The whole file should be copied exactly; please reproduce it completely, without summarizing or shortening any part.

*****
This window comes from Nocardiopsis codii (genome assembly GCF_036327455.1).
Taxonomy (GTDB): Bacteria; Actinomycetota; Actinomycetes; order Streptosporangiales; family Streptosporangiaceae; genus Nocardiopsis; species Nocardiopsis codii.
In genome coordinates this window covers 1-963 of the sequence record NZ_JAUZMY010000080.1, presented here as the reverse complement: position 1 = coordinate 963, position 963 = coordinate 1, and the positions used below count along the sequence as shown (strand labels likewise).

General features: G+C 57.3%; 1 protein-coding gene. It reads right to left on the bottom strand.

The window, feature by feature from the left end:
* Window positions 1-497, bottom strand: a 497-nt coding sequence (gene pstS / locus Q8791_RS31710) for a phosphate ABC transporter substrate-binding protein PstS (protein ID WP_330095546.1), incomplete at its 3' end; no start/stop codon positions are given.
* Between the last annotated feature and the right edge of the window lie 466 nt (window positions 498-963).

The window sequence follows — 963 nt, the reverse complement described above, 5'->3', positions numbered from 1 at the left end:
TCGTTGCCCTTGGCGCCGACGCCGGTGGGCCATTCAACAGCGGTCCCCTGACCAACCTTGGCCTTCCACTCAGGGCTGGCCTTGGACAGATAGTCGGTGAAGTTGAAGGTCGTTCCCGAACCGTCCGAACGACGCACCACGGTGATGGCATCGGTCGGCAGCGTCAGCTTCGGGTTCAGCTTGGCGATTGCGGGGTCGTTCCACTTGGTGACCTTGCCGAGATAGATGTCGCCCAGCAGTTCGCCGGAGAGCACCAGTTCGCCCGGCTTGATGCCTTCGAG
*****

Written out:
This window comes from Nocardiopsis codii (genome assembly GCF_036327455.1).
Taxonomy (GTDB): Bacteria; Actinomycetota; Actinomycetes; order Streptosporangiales; family Streptosporangiaceae; genus Nocardiopsis; species Nocardiopsis codii.
In genome coordinates this window covers 1-963 of the sequence record NZ_JAUZMY010000080.1, presented here as the reverse complement: position 1 = coordinate 963, position 963 = coordinate 1, and the positions used below count along the sequence as shown (strand labels likewise).

General features: G+C 57.3%; 1 protein-coding gene. It reads right to left on the bottom strand.

The window, feature by feature from the left end:
* Window positions 1-497, bottom strand: a 497-nt coding sequence (gene pstS / locus Q8791_RS31710) for a phosphate ABC transporter substrate-binding protein PstS (protein ID WP_330095546.1), incomplete at its 3' end; no start/stop codon positions are given.
* Between the last annotated feature and the right edge of the window lie 466 nt (window positions 498-963).

The window sequence follows — 963 nt, the reverse complement described above, 5'->3', positions numbered from 1 at the left end:
TCGTTGCCCTTGGCGCCGACGCCGGTGGGCCATTCAACAGCGGTCCCCTGACCAACCTTGGCCTTCCACTCAGGGCTGGCCTTGGACAGATAGTCGGTGAAGTTGAAGGTCGTTCCCGAACCGTCCGAACGACGCACCACGGTGATGGCATCGGTCGGCAGCGTCAGCTTCGGGTTCAGCTTGGCGATTGCGGGGTCGTTCCACTTGGTGACCTTGCCGAGATAGATGTCGCCCAGCAGTTCGCCGGAGAGCACCAGTTCGCCCGGCTTGATGCCTTCGAG